The next thing you notice is all the FIRE! There are fiery signs declaring “Full Moon Party: January 2011,” Tiki torches, fire hoops and – best of all – the Fire Rope. I don’t know which evil genius decided that it was a good idea to douse a massive length of 3-inch thick rope in kerosene, light it on fire, and then use it as a jump rope, but whoever it was deserves a medal for creating pretty much the most awesome beach party activity ever. The brave souls who venture into the Fire Rope Circle (and we were not few) make their way to the front of the crowd, and when the rope starts swinging just jump on in. This can have hilariously disastrous effects, especially if two people decide to jump in from opposite sides at the same time, or if a jumper misjudges the swing of the rope. Once you’re in, the rope gets swung faster and faster in an
attempt to dislodge you; I believe there was some kind of prize (a free bucket, probably) if you managed to defeat the rope-holders and jump until they lost the rope. No-one did, as far as I know, while we were standing there. I of course had to get in, so I did probably around 3 or 4 rounds; the first time I got in okay but missed about the third jump which left a nice sooty welt on the back of my ankle and opposite calf. In another round, my friend and I got in and were doing very well and some drunken fratboy ran in and messed up the rope. That thwack left me with straight-up rope-shaped burn (not serious) across
my right foot, which I’m pretty sad has disappeared because for a little while it looked to turn into a totally badass scar. Ah, well. There was also a big slide around where the Fire Rope was happening, and I think at one point the slide even got lit on fire, which didn’t seem like such a brilliant idea to me but hey, whatever floats your boat. I did, however, do the pyro-less version of the slide.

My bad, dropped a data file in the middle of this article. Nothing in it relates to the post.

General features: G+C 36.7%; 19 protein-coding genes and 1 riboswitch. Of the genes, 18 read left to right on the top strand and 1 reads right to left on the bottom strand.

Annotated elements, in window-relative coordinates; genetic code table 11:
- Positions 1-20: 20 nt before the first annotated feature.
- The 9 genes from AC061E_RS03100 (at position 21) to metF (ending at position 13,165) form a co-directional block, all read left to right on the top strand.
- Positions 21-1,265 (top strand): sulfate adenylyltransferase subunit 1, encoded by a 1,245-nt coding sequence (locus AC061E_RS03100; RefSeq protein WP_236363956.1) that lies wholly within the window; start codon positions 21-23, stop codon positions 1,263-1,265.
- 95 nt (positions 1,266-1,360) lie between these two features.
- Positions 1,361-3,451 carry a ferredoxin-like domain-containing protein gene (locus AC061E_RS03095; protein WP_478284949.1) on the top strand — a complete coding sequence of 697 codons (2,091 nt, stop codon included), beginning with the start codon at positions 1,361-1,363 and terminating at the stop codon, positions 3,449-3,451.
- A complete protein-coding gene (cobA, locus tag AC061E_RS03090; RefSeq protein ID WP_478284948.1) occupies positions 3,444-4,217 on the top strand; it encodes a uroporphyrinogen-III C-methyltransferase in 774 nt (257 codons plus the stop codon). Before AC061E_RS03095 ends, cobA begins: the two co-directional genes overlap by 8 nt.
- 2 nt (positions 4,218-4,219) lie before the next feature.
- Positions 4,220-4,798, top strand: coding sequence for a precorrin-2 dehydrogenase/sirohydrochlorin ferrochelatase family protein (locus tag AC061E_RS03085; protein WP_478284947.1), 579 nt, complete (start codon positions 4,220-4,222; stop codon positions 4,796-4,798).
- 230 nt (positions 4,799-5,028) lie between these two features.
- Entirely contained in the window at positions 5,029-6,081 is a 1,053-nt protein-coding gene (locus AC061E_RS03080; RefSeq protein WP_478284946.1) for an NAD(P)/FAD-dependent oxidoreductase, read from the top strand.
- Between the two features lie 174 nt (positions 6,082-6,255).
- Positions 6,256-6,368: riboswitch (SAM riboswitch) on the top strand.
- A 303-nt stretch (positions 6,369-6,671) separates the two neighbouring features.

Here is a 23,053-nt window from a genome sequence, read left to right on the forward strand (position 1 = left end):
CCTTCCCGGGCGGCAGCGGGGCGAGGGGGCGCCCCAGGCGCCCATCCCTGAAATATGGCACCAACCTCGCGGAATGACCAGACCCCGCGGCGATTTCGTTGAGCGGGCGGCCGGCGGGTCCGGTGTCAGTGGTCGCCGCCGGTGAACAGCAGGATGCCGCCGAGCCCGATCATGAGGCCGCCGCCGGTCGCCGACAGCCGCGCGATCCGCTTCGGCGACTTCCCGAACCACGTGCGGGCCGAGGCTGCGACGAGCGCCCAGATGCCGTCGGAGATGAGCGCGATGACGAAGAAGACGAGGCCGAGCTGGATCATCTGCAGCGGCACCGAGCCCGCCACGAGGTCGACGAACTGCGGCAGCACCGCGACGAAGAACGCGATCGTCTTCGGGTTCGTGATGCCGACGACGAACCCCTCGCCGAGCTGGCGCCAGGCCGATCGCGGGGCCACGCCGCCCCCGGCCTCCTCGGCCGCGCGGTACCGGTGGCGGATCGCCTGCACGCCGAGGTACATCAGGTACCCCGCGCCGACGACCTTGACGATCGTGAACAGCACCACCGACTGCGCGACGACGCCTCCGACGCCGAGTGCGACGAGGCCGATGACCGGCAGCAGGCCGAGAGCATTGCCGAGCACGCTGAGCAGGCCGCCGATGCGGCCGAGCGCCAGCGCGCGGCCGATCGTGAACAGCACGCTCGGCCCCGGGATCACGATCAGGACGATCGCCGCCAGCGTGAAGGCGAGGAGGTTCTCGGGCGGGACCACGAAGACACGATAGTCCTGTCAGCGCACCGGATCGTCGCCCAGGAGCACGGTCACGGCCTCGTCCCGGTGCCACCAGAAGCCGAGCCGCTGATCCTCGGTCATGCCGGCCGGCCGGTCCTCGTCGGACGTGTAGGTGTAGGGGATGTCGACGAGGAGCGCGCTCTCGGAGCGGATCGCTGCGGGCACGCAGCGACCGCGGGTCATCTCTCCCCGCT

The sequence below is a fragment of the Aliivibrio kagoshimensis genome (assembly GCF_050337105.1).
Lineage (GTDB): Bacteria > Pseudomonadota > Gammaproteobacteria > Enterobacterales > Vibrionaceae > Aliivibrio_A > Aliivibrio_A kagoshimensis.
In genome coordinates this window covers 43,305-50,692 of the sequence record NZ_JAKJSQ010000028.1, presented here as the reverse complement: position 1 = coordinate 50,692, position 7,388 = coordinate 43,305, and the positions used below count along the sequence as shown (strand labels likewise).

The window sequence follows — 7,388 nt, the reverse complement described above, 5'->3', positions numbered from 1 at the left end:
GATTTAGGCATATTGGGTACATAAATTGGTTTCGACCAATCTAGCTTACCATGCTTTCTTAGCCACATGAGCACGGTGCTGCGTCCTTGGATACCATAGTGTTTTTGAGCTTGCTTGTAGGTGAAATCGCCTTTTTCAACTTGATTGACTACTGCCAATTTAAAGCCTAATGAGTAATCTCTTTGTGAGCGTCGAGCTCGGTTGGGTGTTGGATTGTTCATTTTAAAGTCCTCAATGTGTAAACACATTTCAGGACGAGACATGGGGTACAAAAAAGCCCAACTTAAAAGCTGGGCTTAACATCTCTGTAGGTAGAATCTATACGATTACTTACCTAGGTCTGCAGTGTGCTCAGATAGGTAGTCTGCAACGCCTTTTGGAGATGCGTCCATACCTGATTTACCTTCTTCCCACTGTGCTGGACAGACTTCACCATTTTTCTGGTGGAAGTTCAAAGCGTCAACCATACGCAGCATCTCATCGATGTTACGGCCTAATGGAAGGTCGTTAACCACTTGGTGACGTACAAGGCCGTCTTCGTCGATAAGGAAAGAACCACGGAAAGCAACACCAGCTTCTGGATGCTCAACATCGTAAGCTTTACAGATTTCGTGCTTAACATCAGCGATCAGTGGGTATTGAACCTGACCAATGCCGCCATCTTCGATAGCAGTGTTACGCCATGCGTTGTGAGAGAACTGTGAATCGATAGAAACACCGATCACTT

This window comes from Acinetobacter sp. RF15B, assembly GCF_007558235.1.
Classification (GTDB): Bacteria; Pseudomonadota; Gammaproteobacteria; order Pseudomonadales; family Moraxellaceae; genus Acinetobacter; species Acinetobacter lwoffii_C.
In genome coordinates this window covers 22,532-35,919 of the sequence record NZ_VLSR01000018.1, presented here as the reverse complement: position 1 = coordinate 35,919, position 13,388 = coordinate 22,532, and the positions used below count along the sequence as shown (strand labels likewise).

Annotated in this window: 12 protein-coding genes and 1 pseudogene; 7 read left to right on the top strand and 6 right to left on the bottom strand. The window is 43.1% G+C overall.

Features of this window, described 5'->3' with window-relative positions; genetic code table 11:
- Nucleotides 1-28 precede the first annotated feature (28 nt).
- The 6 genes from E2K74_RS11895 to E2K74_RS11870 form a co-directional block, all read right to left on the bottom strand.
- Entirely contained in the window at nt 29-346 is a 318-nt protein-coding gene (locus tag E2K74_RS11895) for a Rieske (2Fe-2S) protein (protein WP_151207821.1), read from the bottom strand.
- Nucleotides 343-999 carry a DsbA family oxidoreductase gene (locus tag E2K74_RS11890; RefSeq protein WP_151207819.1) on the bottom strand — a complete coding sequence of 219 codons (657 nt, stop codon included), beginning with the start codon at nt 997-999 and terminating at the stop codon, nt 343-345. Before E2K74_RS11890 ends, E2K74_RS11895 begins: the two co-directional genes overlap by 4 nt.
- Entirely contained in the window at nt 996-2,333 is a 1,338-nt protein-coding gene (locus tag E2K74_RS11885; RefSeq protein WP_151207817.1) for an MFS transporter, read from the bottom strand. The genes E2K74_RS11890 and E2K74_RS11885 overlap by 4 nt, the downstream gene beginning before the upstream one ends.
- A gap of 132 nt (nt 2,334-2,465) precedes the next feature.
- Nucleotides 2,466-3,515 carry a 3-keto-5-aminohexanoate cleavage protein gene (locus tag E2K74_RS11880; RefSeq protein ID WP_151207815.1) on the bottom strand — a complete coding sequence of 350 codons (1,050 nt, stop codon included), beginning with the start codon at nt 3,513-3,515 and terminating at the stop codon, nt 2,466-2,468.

This brings me to the last claim on your attention as you arrive at the party: the wall of people along the shore. At the beginning of the night, around 10pm or 11pm, the fray is wildly energetic, dancing and skipping and playing with fire and singing along to the VERY loud music blasting from all the stores, a few PA’s set up near the flaming signs, and the hot club at the end of the strip. On towards 3am or so, the crowd begins to diverge into a few of distinct groups: the wild partiers who are still going strong, dancing the night away; those who are starting to feel the night’s effects and have sat down in the sand with head in hands or in some similar fashion, and those who are starting to sober up and meander down the beach peering about at the destruction the night has wrought. The last two groups continue to grow as the dawn approaches, though the dancing picks up again right before sunrise when the club starts absolutely blasting “Let the Sunshine In” from the musical Hair (I found this hilarious) and the whole beach starts going nuts singing some variation of “let the sun shine” or “hail the sunshine” or something along those lines.
It’s actually pretty awesome, an entire beach of people dancing and singing and waving and greeting the dawn as it comes in gray at first and then the sun pops over the hills and suddenly the beach is awash in light, and you can REALLY see the destruction and carnage. Straws and glowsticks, beer cans and flip-flop sandals litter the beach front in stunning quantity. And as the light hits, people begin to pack it in and head back for their hostels all over the island; taxi services descend on the egressing hordes and sandwich shops open for the early onslaught of hungry and beginning-to-be-hungover hordes. We caught an open-air pickup-truck taxi back to Haad Salad at around 7am after grabbing breakfast sandwiches, and at that time in the morning the weather was gorgeous, sunny and cool; a perfect, scenic way to end our All-Night Party.
Next up: Phuket. Someday I WILL get out of Thailand with these things, I do promise.